The results of India’s latest solar auction have confirmed that solar PV is cheaper than imported coal when it comes to generating electricity for Indian users.
A tender for 500MW of solar capacity in the south-eastern state of Andhra Pradesh resulted in First Solar submitting the cheapest bids of just over 8 cents US per kilowatt-hour – $0.086/kW/h for 40MW and $US0.087/kWh for another 40MW.
In local currency terms, the bids – developers had to bid the tariff rate for power generated for the first year of the proposed plants operation – came in at INR5.25/kWh and INR5.35, below the price required to make coal imports economically viable.
All other bids for the auction, which was oversubscribed by more than double – 63 bids, totalling 1291MW in proposed solar developments – ranged from $SU0.092 to $US0.132, with projects ranging in size from 3MW to the upper limit of 100MW.
These remarkably low bids illustrate how quickly large-scale solar is coming down the cost curve in India – in February last year, a Rajasthani solar auction produced a lowest bid equivalent to A11.6c/kWh.
They also confirm that generating power from a large-scale solar plant is now cheaper, in India, than power from new-build coal, particularly those that rely on imported coal from countries like Australia.
According to a research note from the Institute of Energy Economics and Financial Analysis (IEEFA), a PPA of between A10c/kWh and A11c/kWh would be required to build a new coal-fired generation plant using imported coal.
“We estimate that a PPA of Rs5.4-5.70/kWh would be required, plus price indexation of 4%pa to justify the construction of … a US$4bn coal-fired power project,” IEEFA says.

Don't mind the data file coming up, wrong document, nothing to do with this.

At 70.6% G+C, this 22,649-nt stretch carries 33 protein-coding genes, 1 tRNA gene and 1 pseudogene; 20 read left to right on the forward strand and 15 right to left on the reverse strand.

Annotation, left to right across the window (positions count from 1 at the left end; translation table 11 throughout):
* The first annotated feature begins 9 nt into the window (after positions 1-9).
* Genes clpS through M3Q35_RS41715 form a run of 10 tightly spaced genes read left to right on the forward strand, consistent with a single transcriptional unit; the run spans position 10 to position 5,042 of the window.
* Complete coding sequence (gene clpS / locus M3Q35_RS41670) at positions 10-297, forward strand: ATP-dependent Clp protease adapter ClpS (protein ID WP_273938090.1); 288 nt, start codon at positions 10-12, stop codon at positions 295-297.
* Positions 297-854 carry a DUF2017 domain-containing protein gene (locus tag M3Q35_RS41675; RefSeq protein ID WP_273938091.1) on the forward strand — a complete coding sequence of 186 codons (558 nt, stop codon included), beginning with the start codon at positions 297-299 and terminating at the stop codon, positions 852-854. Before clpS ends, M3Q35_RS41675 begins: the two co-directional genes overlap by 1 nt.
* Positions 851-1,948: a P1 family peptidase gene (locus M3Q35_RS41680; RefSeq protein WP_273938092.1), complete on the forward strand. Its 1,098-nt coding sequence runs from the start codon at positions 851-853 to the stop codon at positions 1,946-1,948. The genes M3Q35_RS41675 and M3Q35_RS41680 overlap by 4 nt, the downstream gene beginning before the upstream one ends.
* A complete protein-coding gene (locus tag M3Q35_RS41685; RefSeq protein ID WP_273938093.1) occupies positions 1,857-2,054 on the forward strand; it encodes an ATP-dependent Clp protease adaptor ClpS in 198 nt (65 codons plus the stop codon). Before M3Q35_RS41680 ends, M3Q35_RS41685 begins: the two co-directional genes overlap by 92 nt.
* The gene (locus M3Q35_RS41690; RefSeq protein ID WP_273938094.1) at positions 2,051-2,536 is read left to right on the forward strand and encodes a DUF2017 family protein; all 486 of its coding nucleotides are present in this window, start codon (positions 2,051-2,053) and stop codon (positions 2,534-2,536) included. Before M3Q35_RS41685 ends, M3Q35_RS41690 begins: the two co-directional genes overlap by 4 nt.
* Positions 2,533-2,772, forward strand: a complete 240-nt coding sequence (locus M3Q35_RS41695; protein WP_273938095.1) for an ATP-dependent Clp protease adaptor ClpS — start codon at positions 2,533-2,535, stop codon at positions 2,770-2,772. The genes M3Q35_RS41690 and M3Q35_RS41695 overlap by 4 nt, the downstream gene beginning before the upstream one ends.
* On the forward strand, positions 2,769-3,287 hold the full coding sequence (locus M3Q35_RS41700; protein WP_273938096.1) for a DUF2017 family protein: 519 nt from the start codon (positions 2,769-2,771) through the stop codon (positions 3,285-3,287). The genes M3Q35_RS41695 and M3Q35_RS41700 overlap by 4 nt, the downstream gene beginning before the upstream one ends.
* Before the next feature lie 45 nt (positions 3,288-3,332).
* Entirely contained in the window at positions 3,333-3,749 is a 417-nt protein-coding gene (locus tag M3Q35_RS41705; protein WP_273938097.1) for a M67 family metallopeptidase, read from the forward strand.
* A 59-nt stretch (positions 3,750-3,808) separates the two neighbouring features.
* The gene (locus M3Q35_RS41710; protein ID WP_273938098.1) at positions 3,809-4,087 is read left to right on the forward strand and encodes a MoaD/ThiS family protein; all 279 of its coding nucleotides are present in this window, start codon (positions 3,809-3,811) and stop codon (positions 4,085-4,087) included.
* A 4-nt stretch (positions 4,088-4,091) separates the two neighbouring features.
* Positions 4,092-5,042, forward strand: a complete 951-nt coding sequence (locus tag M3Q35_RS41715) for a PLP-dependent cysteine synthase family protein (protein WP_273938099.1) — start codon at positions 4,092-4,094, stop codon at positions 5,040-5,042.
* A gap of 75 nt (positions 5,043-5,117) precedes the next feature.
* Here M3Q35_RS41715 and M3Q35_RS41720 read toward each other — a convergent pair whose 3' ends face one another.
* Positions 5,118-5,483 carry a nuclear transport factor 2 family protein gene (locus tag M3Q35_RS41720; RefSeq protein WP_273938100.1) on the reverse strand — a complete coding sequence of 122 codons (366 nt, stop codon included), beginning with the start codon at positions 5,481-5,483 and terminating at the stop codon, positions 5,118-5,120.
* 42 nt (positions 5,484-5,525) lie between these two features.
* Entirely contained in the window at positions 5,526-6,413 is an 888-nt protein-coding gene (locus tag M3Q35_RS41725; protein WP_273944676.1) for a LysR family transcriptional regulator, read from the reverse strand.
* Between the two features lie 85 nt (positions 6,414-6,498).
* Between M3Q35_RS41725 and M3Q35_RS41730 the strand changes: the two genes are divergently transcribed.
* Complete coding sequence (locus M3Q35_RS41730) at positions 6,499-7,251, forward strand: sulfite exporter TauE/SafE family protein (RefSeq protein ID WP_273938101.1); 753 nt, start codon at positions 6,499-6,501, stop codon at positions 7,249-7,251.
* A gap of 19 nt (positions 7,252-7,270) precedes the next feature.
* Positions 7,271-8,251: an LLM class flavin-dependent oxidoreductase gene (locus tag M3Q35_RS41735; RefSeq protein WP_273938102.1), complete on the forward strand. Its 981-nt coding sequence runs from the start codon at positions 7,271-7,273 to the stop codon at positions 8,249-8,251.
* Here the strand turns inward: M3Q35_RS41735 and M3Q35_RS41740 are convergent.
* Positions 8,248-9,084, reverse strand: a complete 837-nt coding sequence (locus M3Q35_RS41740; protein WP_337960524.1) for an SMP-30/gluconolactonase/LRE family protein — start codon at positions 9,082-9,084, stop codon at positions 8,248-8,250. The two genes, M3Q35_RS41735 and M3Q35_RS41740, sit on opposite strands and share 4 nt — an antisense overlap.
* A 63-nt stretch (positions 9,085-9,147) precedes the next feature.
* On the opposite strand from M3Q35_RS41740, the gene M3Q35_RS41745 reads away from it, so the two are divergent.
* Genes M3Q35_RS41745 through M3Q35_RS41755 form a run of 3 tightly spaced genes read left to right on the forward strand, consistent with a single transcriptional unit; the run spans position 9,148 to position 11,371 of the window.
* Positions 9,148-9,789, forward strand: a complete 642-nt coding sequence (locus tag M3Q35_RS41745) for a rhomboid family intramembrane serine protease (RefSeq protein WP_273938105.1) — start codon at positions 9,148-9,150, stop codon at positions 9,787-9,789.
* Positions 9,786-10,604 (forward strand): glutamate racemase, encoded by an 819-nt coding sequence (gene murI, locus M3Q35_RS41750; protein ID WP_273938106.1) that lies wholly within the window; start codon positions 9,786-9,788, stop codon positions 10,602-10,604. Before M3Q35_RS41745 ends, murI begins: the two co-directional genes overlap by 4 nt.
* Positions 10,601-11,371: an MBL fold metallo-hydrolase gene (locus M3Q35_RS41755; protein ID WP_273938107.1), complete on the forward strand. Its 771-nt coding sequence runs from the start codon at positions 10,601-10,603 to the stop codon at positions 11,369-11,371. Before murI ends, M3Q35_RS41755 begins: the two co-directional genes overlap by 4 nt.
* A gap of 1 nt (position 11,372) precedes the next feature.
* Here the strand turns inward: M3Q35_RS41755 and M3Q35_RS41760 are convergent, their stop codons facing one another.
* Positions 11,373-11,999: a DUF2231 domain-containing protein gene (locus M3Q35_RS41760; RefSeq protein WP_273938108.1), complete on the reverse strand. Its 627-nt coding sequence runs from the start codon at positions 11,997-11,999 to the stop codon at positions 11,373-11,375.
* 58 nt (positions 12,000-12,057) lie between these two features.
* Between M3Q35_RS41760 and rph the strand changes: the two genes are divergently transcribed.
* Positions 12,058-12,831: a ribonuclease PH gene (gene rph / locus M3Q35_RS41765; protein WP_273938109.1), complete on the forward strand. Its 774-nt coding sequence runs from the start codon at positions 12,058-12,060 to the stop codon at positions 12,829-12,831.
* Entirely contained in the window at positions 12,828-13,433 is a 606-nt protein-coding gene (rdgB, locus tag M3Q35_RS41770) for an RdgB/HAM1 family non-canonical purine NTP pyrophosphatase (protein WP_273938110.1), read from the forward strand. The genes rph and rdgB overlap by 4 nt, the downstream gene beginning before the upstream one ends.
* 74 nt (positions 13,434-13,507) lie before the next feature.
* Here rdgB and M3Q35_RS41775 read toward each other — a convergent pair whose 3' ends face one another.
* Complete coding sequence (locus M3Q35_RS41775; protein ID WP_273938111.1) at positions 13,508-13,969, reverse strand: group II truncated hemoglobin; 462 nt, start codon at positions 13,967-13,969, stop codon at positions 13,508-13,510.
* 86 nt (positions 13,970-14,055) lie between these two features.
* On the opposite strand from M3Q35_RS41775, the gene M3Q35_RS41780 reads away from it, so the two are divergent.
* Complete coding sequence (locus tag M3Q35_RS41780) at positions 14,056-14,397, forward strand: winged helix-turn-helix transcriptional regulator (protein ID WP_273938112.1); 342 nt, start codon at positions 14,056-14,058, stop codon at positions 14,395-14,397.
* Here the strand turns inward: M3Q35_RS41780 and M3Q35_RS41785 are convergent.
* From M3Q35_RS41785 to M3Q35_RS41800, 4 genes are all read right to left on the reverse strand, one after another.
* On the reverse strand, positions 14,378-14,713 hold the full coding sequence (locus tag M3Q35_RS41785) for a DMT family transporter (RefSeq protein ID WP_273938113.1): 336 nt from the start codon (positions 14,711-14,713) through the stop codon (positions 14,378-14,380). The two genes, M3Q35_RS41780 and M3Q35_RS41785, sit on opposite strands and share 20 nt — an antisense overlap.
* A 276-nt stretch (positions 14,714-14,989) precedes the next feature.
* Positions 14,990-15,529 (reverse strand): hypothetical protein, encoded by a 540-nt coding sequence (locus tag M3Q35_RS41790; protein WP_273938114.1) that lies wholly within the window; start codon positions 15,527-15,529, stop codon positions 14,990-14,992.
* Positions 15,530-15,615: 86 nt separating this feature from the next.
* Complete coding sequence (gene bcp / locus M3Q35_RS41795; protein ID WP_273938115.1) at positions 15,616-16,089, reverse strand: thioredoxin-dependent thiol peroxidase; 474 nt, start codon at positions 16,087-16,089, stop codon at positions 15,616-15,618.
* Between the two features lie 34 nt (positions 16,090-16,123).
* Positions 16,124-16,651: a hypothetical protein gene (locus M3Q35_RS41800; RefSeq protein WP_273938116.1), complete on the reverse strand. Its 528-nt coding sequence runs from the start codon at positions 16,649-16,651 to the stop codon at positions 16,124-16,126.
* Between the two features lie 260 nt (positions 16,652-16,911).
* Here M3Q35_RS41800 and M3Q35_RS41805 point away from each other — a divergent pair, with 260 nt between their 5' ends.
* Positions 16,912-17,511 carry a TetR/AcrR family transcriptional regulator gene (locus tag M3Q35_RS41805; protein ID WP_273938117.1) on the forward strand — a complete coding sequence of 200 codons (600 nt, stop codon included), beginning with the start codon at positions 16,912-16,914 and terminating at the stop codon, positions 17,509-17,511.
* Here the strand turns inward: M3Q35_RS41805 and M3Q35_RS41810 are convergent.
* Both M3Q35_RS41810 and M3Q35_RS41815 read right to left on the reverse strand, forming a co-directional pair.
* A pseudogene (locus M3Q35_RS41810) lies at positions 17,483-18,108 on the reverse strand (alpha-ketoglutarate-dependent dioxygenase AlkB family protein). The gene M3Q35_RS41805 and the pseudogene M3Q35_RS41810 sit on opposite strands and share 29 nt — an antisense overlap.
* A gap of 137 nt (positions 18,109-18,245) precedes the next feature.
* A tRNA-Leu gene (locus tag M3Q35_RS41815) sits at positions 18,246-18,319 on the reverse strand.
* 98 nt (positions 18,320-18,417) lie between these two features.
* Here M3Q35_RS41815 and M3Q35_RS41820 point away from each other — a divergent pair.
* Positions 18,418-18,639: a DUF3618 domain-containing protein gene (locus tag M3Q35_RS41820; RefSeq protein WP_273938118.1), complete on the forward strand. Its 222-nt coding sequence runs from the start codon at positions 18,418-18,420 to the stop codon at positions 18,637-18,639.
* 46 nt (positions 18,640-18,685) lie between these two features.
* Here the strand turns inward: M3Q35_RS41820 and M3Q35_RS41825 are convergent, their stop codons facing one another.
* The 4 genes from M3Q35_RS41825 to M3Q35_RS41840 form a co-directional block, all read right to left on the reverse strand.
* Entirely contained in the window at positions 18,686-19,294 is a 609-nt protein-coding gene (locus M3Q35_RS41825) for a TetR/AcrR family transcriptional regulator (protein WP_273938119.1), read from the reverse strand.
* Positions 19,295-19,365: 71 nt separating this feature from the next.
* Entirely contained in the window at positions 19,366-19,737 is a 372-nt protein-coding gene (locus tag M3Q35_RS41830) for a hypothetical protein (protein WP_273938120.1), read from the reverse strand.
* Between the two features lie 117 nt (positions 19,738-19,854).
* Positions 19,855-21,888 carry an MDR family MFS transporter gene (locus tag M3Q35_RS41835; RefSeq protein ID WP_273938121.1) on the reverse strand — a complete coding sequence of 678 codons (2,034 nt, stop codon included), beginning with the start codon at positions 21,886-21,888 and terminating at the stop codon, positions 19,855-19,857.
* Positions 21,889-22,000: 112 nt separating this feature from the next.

“This is double the last reported average sales price of electricity across India of Rs3/kWh and treble the domestic coal-fired power PPA signed over recent years.
Basically, says IEEFA, the required wholesale power price for imported coal is prohibitive relative to domestic coal or renewable energy.
“Wind, solar and hydro facilities can be built faster and / or at lower PPAs. Additionally, the use of renewable energy incorporates a zero fuel cost, such that there is an inbuilt deflationary driver – i.e. zero indexation.
“Given the recent drive by the Reserve Bank of India (RBI) to prioritise the sustained reduction in inflation, renewables support a series of GoI / RBI targets. Importing thermal coal achieves none of these goals, and more likely contradicts them.”
IEEFA analyst Tim Buckley said that, while the imported coal price may come down, lowering the generation price to around 9c/kWh, there was no way developers could bank on prices staying that low, considering the uncertainty surrounding thermal coal.
“(India’s) proposed new coal generation plan is showing signs of significant financial stress and is likely to deliver far lower than expected levels of new supply over the next five years.”
Top image: Solar resource map of India, via Wikipedia
© 2014 Solar Choice Pty Ltd